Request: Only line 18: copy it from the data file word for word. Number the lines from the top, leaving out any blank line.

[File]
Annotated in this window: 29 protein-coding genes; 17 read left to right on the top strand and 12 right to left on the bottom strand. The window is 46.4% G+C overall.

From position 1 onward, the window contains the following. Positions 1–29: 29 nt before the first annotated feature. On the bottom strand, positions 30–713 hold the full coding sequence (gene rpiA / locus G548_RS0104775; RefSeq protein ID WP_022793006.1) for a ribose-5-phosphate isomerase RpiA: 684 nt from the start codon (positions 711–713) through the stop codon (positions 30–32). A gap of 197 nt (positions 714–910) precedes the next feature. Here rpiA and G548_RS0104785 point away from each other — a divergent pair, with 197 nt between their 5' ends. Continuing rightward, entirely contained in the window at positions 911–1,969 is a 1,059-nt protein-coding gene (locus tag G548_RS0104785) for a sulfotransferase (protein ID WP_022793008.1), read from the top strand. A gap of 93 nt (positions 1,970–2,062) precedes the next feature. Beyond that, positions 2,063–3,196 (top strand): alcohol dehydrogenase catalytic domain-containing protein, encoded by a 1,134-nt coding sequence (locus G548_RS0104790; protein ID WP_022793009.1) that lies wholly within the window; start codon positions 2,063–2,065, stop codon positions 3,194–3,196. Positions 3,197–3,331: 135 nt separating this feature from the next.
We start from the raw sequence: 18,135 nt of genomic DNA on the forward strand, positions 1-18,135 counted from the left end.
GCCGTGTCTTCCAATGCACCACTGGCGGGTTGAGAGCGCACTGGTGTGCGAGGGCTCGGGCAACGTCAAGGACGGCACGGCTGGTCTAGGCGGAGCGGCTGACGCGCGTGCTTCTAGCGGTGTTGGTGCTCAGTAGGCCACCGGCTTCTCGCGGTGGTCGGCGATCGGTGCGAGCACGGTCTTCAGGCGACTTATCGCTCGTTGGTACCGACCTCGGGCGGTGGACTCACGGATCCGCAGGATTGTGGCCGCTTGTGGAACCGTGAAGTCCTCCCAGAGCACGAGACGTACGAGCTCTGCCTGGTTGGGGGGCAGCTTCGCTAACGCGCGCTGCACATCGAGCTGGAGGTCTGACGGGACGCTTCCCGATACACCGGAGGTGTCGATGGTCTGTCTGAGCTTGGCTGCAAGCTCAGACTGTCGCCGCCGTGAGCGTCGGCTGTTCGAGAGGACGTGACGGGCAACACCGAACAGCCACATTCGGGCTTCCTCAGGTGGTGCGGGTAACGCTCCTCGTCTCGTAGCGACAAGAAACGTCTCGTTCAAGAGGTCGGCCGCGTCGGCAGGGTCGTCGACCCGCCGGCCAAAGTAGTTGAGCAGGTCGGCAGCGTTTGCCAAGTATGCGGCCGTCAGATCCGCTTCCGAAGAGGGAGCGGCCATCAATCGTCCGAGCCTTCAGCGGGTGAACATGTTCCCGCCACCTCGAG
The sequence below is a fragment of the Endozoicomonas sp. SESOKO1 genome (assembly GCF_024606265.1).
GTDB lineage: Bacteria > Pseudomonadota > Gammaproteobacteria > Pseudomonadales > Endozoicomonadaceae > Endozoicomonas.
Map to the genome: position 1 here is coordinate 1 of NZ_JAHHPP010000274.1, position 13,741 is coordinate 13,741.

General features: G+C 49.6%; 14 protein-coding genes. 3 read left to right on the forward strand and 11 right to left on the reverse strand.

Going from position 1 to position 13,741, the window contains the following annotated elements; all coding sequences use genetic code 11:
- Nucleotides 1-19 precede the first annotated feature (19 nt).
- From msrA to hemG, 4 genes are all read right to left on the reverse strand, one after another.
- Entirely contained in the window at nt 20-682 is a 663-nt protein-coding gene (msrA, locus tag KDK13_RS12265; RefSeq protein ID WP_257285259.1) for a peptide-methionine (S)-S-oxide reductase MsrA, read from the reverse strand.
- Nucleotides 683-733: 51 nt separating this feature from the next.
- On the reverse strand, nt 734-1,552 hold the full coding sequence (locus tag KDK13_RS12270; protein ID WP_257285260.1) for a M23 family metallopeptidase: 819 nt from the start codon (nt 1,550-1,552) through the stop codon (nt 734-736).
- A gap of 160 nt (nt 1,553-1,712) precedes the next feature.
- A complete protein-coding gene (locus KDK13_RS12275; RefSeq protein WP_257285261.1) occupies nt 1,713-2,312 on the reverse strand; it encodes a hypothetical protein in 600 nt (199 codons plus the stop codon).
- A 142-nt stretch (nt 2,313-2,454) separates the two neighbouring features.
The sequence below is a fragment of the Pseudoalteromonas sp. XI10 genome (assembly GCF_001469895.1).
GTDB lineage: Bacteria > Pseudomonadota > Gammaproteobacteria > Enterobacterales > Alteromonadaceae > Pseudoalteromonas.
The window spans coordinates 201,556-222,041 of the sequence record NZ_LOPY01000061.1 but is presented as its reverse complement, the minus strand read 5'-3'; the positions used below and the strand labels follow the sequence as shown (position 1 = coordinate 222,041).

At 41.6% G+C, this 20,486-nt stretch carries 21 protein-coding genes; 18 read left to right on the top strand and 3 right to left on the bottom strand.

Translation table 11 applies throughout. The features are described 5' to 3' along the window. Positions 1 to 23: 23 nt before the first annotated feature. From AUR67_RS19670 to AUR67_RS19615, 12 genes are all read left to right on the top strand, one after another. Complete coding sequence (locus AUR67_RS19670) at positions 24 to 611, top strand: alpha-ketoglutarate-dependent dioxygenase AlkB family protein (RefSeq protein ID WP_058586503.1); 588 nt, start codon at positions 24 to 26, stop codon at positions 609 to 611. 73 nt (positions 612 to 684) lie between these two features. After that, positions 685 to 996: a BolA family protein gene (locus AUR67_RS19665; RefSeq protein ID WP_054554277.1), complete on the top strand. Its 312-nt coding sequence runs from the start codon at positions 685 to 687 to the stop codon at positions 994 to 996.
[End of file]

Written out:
The sequence below is a fragment of the Pseudoalteromonas sp. XI10 genome (assembly GCF_001469895.1).